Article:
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TOKYO — A freshly minted Order of the British Empire in her possession, it seems only fitting that Stella McCartney is acting as an ambassador of sorts on her whirlwind four-day trip through Asia, which she kicked off with a party at the British Embassy here on Monday and will wrap up today in Hong Kong with another presentation of her fall collection. McCartney is on a mission to boost her brand’s profile in Japan and China, where it’s seeing double-digit sales growth, and get to know the region better. Between Tokyo and Hong Kong, she made her first trip to Mainland China, where she feted a new flagship in Beijing, hosted a black-tie dinner in Shanghai on Thursday night and spoke to fashion students at Donghua University.
With her name emblazoned across the stage in gold inflatable letters, McCartney greeted the audience at the university with a well-received “ni hao” and spoke to the students about her own fashion education at Central Saint Martins, the challenge of working in a responsible and sustainable way within the fashion industry and work-life balance.
The designer seemed touched by the efforts of students, many of whom posed their questions in halting English.
“It was something I really wanted to do. I thought if I was going to experience China for the first time, I really wanted to go and visit a fashion college and I was really happy and excited to do that,” McCartney said.
The evening’s black-tie festivities promised “dinner and a show” in the somewhat more salubrious surroundings of the historic Astor House Hotel, where red lanterns and Art Deco decor were the backdrop to a parade of Shanghai’s most fashionable people.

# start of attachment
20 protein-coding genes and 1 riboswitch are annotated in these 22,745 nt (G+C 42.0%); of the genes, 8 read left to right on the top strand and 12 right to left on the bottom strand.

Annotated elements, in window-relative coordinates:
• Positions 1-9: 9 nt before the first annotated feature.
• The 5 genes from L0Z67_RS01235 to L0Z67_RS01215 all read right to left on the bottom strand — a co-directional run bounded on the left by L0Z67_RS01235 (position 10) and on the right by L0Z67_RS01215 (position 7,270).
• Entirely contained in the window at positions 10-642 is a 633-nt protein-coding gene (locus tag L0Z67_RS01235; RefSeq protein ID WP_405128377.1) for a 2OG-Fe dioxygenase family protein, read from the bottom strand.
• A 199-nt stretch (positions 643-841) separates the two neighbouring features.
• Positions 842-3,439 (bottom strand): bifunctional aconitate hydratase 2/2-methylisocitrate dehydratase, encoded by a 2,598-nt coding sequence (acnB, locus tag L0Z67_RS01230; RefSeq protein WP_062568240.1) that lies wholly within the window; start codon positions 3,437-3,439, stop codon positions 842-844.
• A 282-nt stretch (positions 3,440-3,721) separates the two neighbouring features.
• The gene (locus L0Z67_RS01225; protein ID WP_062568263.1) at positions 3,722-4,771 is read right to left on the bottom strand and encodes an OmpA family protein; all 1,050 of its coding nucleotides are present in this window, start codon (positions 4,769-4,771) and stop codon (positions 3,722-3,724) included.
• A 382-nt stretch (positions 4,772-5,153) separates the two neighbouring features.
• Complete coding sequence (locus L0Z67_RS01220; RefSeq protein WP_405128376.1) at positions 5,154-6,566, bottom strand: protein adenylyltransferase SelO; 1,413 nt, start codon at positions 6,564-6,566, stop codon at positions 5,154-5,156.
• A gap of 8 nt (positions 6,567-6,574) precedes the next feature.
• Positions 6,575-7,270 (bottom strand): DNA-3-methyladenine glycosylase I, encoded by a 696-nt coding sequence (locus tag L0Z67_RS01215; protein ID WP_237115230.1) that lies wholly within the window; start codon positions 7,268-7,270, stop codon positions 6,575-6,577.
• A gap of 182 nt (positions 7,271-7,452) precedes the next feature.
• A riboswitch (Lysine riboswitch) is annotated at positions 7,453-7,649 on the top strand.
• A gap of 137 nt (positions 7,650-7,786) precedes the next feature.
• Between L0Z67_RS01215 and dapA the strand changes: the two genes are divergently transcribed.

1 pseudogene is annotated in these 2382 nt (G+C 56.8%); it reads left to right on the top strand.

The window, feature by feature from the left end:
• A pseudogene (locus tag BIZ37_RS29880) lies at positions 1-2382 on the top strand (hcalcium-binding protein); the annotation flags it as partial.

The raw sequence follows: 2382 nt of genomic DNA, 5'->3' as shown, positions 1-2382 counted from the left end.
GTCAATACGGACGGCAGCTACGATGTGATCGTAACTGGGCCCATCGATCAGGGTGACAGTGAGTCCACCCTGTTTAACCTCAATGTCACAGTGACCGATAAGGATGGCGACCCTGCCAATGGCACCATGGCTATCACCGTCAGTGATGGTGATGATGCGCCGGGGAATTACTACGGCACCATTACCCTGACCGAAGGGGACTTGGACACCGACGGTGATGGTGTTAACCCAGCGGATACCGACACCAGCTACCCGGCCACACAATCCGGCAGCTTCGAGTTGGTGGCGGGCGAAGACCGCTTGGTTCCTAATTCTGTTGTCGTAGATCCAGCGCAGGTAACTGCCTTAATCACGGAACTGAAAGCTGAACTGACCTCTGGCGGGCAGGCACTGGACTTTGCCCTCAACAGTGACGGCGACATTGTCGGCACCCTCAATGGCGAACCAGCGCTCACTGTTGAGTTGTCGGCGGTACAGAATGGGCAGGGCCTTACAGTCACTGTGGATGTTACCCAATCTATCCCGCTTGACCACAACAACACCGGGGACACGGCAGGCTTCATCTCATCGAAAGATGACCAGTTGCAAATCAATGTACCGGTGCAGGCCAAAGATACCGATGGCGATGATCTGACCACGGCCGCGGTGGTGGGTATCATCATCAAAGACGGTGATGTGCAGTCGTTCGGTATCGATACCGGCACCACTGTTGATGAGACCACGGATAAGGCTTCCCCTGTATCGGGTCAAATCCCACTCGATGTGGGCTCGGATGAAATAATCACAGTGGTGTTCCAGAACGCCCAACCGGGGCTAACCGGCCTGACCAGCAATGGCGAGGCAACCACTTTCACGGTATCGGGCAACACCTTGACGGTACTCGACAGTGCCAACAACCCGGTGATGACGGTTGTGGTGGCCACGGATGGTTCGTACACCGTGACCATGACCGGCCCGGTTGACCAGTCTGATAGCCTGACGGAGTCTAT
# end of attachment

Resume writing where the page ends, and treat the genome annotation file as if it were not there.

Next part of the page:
Rather than a staid runway-style presentation, the “show” was a dance routine choreographed by Blanca Li and featuring some of China’s best-known models kitted out in McCartney’s designs.
“My God, that just there. How many dancers, and all in my clothes. That was just the most amazing thing ever,” the designer enthused as the finale, performed to Daft Punk’s “Around the World,” came to its conclusion.
“We’ve been planning this event for a year, and we really wanted to do something that no one else had done,” McCartney explained. “People come here and they show collections in conventional ways, and we really wanted to bring the collection to life in a different way here.
“I was in Beijing yesterday at my store opening and today in Reel [Department Store] in my store, so I’ve been meeting a lot of my customers. It’s been really great to have that experience, actually.”